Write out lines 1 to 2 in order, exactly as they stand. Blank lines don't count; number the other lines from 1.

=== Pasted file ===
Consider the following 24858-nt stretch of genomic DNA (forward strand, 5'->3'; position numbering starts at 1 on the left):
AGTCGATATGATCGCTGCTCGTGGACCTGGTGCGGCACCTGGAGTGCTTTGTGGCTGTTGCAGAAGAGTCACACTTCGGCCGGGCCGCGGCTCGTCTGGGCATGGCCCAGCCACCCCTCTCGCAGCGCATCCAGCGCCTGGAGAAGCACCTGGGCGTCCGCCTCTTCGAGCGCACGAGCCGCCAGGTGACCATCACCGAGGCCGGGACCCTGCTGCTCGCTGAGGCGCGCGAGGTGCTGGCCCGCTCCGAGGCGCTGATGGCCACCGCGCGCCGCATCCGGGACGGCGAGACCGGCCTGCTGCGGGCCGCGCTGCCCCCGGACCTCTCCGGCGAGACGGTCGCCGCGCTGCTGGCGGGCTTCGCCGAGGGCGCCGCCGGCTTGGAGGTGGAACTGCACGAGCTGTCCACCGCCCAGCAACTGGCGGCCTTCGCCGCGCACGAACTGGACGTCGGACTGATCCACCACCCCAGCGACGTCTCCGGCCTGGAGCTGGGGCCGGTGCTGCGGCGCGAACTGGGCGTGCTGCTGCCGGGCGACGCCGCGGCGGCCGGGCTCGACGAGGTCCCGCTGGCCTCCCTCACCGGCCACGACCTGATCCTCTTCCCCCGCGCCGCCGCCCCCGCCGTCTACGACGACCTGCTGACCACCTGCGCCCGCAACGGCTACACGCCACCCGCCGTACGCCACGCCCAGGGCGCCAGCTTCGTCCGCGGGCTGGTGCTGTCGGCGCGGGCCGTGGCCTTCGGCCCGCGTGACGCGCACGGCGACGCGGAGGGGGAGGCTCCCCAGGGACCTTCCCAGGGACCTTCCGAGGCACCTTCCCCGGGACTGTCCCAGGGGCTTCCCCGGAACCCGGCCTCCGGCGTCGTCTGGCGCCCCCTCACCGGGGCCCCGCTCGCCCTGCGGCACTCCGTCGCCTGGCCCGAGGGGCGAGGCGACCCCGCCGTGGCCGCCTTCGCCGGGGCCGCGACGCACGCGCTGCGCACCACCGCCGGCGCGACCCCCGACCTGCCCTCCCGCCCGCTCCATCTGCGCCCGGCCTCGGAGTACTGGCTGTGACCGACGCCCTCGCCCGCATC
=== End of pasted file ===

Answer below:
Consider the following 24858-nt stretch of genomic DNA (forward strand, 5'->3'; position numbering starts at 1 on the left):
AGTCGATATGATCGCTGCTCGTGGACCTGGTGCGGCACCTGGAGTGCTTTGTGGCTGTTGCAGAAGAGTCACACTTCGGCCGGGCCGCGGCTCGTCTGGGCATGGCCCAGCCACCCCTCTCGCAGCGCATCCAGCGCCTGGAGAAGCACCTGGGCGTCCGCCTCTTCGAGCGCACGAGCCGCCAGGTGACCATCACCGAGGCCGGGACCCTGCTGCTCGCTGAGGCGCGCGAGGTGCTGGCCCGCTCCGAGGCGCTGATGGCCACCGCGCGCCGCATCCGGGACGGCGAGACCGGCCTGCTGCGGGCCGCGCTGCCCCCGGACCTCTCCGGCGAGACGGTCGCCGCGCTGCTGGCGGGCTTCGCCGAGGGCGCCGCCGGCTTGGAGGTGGAACTGCACGAGCTGTCCACCGCCCAGCAACTGGCGGCCTTCGCCGCGCACGAACTGGACGTCGGACTGATCCACCACCCCAGCGACGTCTCCGGCCTGGAGCTGGGGCCGGTGCTGCGGCGCGAACTGGGCGTGCTGCTGCCGGGCGACGCCGCGGCGGCCGGGCTCGACGAGGTCCCGCTGGCCTCCCTCACCGGCCACGACCTGATCCTCTTCCCCCGCGCCGCCGCCCCCGCCGTCTACGACGACCTGCTGACCACCTGCGCCCGCAACGGCTACACGCCACCCGCCGTACGCCACGCCCAGGGCGCCAGCTTCGTCCGCGGGCTGGTGCTGTCGGCGCGGGCCGTGGCCTTCGGCCCGCGTGACGCGCACGGCGACGCGGAGGGGGAGGCTCCCCAGGGACCTTCCCAGGGACCTTCCGAGGCACCTTCCCCGGGACTGTCCCAGGGGCTTCCCCGGAACCCGGCCTCCGGCGTCGTCTGGCGCCCCCTCACCGGGGCCCCGCTCGCCCTGCGGCACTCCGTCGCCTGGCCCGAGGGGCGAGGCGACCCCGCCGTGGCCGCCTTCGCCGGGGCCGCGACGCACGCGCTGCGCACCACCGCCGGCGCGACCCCCGACCTGCCCTCCCGCCCGCTCCATCTGCGCCCGGCCTCGGAGTACTGGCTGTGACCGACGCCCTCGCCCGCATC